84,000 clinical errors in hospitals

 

ALMOST 84,000 clinical errors or adverse incidents affecting patients were recorded in Irish hospitals last year.

Although the majority related to slips and falls, thousands involved more serious medication and treatment errors, according to information gathered by the State Claims Agency.

These include:

  • Medication incidents (8,250), such as incorrect doses or the wrong medicine administered to patients.
  • Treatment incidents (5,559), some of which included incorrectly leaving surgical swabs or devices in patients’ bodies following operations.
  • Wrong records or documents (5,650 cases), which led to “near misses” or, in rare cases, catastrophic incidents.

Despite the overall number of adverse incidents, they resulted in just 510 claims being taken by patients against health professionals last year.

These cases cost the State Claims Agency – which deals with hospital-related claims under its clinical indemnity scheme – just under €50 million last year.

The average cost of an award was €63,000.

A conference on medical negligence yesterday heard that the real scale of the problem could be much greater.

Based on international figures, Jim Reilly of Patient Focus said as many as 8,000 patients may die each year in Ireland each year as a result of preventable clinical errors.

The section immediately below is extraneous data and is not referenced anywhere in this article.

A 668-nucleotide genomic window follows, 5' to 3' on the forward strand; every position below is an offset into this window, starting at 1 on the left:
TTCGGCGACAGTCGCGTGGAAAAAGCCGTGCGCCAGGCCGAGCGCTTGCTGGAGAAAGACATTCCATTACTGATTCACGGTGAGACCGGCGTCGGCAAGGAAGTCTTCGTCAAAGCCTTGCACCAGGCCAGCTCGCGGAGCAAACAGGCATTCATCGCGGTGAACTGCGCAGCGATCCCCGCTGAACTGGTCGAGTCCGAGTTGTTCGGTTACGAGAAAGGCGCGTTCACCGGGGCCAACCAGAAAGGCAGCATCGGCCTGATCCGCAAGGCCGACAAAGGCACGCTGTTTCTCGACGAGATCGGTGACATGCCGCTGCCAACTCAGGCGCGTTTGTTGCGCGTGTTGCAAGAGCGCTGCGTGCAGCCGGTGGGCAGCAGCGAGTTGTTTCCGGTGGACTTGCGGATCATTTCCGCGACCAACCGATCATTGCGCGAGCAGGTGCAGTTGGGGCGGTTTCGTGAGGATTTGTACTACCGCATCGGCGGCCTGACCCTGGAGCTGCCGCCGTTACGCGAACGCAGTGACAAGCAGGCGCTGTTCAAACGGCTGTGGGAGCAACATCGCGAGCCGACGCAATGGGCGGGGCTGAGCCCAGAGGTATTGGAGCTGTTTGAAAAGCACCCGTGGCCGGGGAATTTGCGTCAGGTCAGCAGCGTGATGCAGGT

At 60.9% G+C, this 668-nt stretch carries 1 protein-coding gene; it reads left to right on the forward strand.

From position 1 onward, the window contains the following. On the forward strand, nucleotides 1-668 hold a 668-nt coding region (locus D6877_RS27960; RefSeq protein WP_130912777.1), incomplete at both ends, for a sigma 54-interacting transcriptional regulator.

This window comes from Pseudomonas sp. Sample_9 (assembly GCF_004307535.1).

But he said the scale of the problem was not being acknowledged by health professionals.

“A major culture change is required within the Irish healthcare system to ensure patient safety is to the fore in everyone’s mind,” Mr Reilly said.

“There needs to be more open communication with patients and their families, and the leaders in Irish healthcare should foster a culture of patient safety.”

In addition, medical negligence lawyers said that while health authorities were talking about being more open about mistakes, there was still major resistance on the ground.

Michael Boylan, a solicitor with Augustus Cullen Law, said: “The very laudable principles set out in various reports and ethical guidelines bear no relationship to how the cases are actually defended by hospitals and the State Claims Agency.”

The conference, organised by the UK-based Action Against Medical Accidents charity, heard calls for a mandatory duty on the part of health workers to report adverse incidents.

This “duty of candour” was supported by Willie and Kay Dunne, who were involved in a landmark negligence case against the National Maternity Hospital in Dublin during the 1980s.